Trongsa Dzong is one of the dzongkhags (districts) in central Bhutan located along the Thimphu-Tashigang highway. Lama Ngagi Wangchuk (the onle who built the Jakar Dzong) (1517-54), a Tibetan Drukpa lama, who was the great-grandfather of the Zhabdrung Ngawang Namgyel (1594-1651), is believed to have travelled through the region in 1541.
While meditating in a village called Yuling, lama witnessed a light (“from a body of lamps”) at the furthest point of the spur.and heard sounds made by horses belonging to Palden Lhamo, the female protective deity. This point is where the dzong stands today. It is also believed that when the lama, out of curiosity, went to check out the place saw Palden Lhamo’s “soul-lake” (la tsho) and footprints of the horses. Considering this to be an auspicious sign, the lama built a small temple here, after two years, in 1543. So after his started living in the temple, many of his disciples gathered and started settling nearby the temple. So that’s why it is called Throngsa (New village).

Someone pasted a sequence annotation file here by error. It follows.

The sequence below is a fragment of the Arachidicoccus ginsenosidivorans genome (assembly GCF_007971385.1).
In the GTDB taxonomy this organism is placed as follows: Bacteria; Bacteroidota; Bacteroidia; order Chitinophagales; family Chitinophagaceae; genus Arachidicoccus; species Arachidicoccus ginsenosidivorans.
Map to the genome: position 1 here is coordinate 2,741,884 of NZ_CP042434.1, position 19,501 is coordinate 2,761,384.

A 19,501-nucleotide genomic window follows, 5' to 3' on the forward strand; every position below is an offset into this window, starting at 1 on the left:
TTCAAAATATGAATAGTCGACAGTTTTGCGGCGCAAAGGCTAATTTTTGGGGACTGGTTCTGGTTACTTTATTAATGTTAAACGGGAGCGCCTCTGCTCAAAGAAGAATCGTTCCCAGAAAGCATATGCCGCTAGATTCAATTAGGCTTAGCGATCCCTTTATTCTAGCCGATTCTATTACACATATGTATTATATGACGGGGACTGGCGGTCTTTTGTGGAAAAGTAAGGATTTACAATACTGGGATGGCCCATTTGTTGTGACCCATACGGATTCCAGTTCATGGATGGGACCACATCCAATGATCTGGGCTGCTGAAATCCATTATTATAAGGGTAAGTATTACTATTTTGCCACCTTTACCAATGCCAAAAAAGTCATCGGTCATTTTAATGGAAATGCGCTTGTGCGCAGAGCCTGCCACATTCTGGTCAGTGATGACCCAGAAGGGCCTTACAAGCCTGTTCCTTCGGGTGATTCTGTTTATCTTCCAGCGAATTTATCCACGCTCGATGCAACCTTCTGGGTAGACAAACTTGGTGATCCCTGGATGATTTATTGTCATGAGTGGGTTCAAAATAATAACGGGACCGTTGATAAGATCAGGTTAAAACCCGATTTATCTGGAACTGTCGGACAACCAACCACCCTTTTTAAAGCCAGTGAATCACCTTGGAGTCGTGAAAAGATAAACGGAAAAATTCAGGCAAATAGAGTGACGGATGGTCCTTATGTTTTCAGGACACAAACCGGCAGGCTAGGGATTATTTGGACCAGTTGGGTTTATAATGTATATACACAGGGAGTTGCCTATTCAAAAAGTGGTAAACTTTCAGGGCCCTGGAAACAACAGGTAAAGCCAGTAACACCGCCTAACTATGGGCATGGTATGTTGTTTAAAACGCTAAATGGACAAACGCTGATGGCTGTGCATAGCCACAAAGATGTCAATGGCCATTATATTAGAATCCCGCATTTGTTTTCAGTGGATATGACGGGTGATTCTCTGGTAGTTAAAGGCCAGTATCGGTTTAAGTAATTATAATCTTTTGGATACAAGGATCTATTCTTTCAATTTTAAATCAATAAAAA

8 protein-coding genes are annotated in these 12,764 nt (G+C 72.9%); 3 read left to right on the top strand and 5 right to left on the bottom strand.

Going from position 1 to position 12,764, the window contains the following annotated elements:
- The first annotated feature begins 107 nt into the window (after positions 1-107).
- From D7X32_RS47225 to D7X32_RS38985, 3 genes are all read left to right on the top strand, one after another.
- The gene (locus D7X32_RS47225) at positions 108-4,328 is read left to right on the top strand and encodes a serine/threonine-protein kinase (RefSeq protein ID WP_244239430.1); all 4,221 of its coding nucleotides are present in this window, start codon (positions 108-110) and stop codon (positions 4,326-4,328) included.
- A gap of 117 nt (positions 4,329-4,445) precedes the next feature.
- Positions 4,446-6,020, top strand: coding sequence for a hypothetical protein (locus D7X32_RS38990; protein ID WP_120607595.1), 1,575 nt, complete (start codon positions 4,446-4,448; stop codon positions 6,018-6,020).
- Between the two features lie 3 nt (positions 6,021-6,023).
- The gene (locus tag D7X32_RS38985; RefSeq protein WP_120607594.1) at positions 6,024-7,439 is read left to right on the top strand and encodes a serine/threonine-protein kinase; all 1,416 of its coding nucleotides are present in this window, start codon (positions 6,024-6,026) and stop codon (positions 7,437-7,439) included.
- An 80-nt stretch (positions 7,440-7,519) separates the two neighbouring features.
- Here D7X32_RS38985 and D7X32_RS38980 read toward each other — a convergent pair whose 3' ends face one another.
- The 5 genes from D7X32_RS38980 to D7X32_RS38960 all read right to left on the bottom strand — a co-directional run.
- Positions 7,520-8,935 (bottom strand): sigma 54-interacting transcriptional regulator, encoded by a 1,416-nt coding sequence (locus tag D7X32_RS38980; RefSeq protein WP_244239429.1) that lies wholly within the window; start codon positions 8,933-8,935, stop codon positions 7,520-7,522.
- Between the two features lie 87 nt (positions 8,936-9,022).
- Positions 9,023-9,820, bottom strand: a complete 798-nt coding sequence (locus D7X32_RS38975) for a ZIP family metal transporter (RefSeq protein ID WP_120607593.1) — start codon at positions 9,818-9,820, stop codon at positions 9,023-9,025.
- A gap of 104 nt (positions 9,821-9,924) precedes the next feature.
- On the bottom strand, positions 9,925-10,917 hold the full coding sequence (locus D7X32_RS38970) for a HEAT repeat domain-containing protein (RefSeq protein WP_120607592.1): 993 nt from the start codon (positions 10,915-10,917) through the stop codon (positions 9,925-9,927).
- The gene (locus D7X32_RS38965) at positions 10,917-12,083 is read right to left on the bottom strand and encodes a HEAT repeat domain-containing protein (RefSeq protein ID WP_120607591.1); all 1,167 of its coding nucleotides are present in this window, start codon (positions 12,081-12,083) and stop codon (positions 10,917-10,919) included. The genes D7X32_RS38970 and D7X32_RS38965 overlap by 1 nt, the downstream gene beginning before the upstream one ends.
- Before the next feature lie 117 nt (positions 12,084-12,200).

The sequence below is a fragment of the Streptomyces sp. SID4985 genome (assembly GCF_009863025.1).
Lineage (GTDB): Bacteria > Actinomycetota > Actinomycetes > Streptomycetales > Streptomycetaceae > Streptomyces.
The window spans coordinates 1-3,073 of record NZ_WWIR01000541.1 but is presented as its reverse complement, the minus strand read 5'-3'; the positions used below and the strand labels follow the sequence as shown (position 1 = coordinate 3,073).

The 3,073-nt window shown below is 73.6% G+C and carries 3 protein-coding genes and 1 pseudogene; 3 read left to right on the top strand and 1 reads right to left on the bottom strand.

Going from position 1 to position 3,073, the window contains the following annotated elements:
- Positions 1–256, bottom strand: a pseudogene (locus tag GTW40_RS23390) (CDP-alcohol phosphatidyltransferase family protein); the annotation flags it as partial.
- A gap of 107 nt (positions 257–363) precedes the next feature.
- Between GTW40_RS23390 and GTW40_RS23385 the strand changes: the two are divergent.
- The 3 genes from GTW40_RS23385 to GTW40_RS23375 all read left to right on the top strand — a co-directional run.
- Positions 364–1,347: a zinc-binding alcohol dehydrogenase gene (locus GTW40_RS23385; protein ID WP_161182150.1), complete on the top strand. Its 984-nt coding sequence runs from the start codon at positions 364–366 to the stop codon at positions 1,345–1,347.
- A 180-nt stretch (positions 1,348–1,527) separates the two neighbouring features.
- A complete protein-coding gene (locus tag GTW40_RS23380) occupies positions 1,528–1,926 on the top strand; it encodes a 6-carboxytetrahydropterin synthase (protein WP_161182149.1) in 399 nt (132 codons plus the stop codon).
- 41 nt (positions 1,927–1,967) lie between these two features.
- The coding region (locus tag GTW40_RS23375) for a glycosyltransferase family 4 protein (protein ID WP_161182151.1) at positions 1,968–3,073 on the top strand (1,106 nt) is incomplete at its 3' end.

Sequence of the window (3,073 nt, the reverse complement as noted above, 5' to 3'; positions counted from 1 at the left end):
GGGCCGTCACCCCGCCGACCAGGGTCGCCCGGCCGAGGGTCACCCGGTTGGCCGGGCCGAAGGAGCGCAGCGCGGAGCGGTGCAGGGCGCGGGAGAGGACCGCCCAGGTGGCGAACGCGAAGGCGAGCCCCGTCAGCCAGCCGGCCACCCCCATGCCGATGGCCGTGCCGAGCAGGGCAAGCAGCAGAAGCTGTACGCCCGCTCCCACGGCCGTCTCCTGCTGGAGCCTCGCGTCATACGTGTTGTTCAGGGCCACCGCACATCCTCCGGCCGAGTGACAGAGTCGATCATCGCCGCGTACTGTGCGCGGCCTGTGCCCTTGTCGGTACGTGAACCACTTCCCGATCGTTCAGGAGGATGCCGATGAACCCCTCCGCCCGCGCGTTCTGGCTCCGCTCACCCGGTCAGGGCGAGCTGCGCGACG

Trongsa Museum,Ta Dzong is located strategically above the Trongsa Dzong on the left bank of the Mangde river. It is a short, steep walk from the main Trongsa town. A road now also makes Ta Dzong accessible from behind. The building is a massive circular five-storey tower flanked by two lower towers.
Ta Dzong, which means “watchtower”, was built by Choeje Minjur Tenpa, the first governor of Trongsa, in the year 1652. The tower stood guard over the Trongsa Dzong to protect the main stronghold of the town from any external threats. Since peace came to Bhutan, the tower has lost its military function.
The museum was opened in 2008, in celebration of three auspicious occasions: enthronement of the fifth King, recognition of 100 years of Monarchy and introduction of democracy in the country. The museum showcases some of the rare and priceless artifacts belonging to the monarchy.